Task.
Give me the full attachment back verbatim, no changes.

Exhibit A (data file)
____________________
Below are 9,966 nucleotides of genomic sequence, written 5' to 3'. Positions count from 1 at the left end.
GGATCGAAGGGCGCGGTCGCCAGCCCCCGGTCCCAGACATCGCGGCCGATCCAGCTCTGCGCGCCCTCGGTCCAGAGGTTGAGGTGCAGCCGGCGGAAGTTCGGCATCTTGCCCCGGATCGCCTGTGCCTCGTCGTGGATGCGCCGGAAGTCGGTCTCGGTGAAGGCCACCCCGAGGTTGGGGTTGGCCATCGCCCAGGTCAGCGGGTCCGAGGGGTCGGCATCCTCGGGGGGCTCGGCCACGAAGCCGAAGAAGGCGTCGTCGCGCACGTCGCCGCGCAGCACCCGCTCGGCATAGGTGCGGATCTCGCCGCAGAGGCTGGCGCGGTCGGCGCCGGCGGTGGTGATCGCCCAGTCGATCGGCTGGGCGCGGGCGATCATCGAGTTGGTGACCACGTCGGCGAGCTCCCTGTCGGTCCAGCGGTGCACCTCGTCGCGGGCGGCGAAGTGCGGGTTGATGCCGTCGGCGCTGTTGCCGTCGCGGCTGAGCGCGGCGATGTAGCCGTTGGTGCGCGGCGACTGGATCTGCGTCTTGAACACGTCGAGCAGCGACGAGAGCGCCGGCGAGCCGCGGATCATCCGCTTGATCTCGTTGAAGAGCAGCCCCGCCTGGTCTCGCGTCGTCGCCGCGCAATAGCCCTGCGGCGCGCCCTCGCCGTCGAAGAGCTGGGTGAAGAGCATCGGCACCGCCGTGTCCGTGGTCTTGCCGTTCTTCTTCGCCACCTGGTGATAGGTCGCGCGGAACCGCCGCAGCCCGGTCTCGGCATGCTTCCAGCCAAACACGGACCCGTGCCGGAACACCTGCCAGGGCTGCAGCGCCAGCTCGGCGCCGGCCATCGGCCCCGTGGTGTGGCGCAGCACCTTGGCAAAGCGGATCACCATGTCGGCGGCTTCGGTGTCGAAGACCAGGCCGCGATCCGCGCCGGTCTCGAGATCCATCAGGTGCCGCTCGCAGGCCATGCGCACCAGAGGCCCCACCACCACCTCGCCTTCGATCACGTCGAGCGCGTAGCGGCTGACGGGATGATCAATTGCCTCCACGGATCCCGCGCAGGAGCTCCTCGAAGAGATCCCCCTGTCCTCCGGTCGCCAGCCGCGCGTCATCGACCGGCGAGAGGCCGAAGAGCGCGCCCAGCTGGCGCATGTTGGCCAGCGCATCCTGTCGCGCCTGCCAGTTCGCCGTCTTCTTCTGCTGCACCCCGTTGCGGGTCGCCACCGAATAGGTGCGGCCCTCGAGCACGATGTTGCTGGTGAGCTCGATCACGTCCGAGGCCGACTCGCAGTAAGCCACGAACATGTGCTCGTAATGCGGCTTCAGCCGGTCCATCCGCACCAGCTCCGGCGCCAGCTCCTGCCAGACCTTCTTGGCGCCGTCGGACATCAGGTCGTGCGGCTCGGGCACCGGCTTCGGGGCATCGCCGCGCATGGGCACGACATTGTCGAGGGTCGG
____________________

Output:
Below are 9,966 nucleotides of genomic sequence, written 5' to 3'. Positions count from 1 at the left end.
GGATCGAAGGGCGCGGTCGCCAGCCCCCGGTCCCAGACATCGCGGCCGATCCAGCTCTGCGCGCCCTCGGTCCAGAGGTTGAGGTGCAGCCGGCGGAAGTTCGGCATCTTGCCCCGGATCGCCTGTGCCTCGTCGTGGATGCGCCGGAAGTCGGTCTCGGTGAAGGCCACCCCGAGGTTGGGGTTGGCCATCGCCCAGGTCAGCGGGTCCGAGGGGTCGGCATCCTCGGGGGGCTCGGCCACGAAGCCGAAGAAGGCGTCGTCGCGCACGTCGCCGCGCAGCACCCGCTCGGCATAGGTGCGGATCTCGCCGCAGAGGCTGGCGCGGTCGGCGCCGGCGGTGGTGATCGCCCAGTCGATCGGCTGGGCGCGGGCGATCATCGAGTTGGTGACCACGTCGGCGAGCTCCCTGTCGGTCCAGCGGTGCACCTCGTCGCGGGCGGCGAAGTGCGGGTTGATGCCGTCGGCGCTGTTGCCGTCGCGGCTGAGCGCGGCGATGTAGCCGTTGGTGCGCGGCGACTGGATCTGCGTCTTGAACACGTCGAGCAGCGACGAGAGCGCCGGCGAGCCGCGGATCATCCGCTTGATCTCGTTGAAGAGCAGCCCCGCCTGGTCTCGCGTCGTCGCCGCGCAATAGCCCTGCGGCGCGCCCTCGCCGTCGAAGAGCTGGGTGAAGAGCATCGGCACCGCCGTGTCCGTGGTCTTGCCGTTCTTCTTCGCCACCTGGTGATAGGTCGCGCGGAACCGCCGCAGCCCGGTCTCGGCATGCTTCCAGCCAAACACGGACCCGTGCCGGAACACCTGCCAGGGCTGCAGCGCCAGCTCGGCGCCGGCCATCGGCCCCGTGGTGTGGCGCAGCACCTTGGCAAAGCGGATCACCATGTCGGCGGCTTCGGTGTCGAAGACCAGGCCGCGATCCGCGCCGGTCTCGAGATCCATCAGGTGCCGCTCGCAGGCCATGCGCACCAGAGGCCCCACCACCACCTCGCCTTCGATCACGTCGAGCGCGTAGCGGCTGACGGGATGATCAATTGCCTCCACGGATCCCGCGCAGGAGCTCCTCGAAGAGATCCCCCTGTCCTCCGGTCGCCAGCCGCGCGTCATCGACCGGCGAGAGGCCGAAGAGCGCGCCCAGCTGGCGCATGTTGGCCAGCGCATCCTGTCGCGCCTGCCAGTTCGCCGTCTTCTTCTGCTGCACCCCGTTGCGGGTCGCCACCGAATAGGTGCGGCCCTCGAGCACGATGTTGCTGGTGAGCTCGATCACGTCCGAGGCCGACTCGCAGTAAGCCACGAACATGTGCTCGTAATGCGGCTTCAGCCGGTCCATCCGCACCAGCTCCGGCGCCAGCTCCTGCCAGACCTTCTTGGCGCCGTCGGACATCAGGTCGTGCGGCTCGGGCACCGGCTTCGGGGCATCGCCGCGCATGGGCACGACATTGTCGAGGGTCGG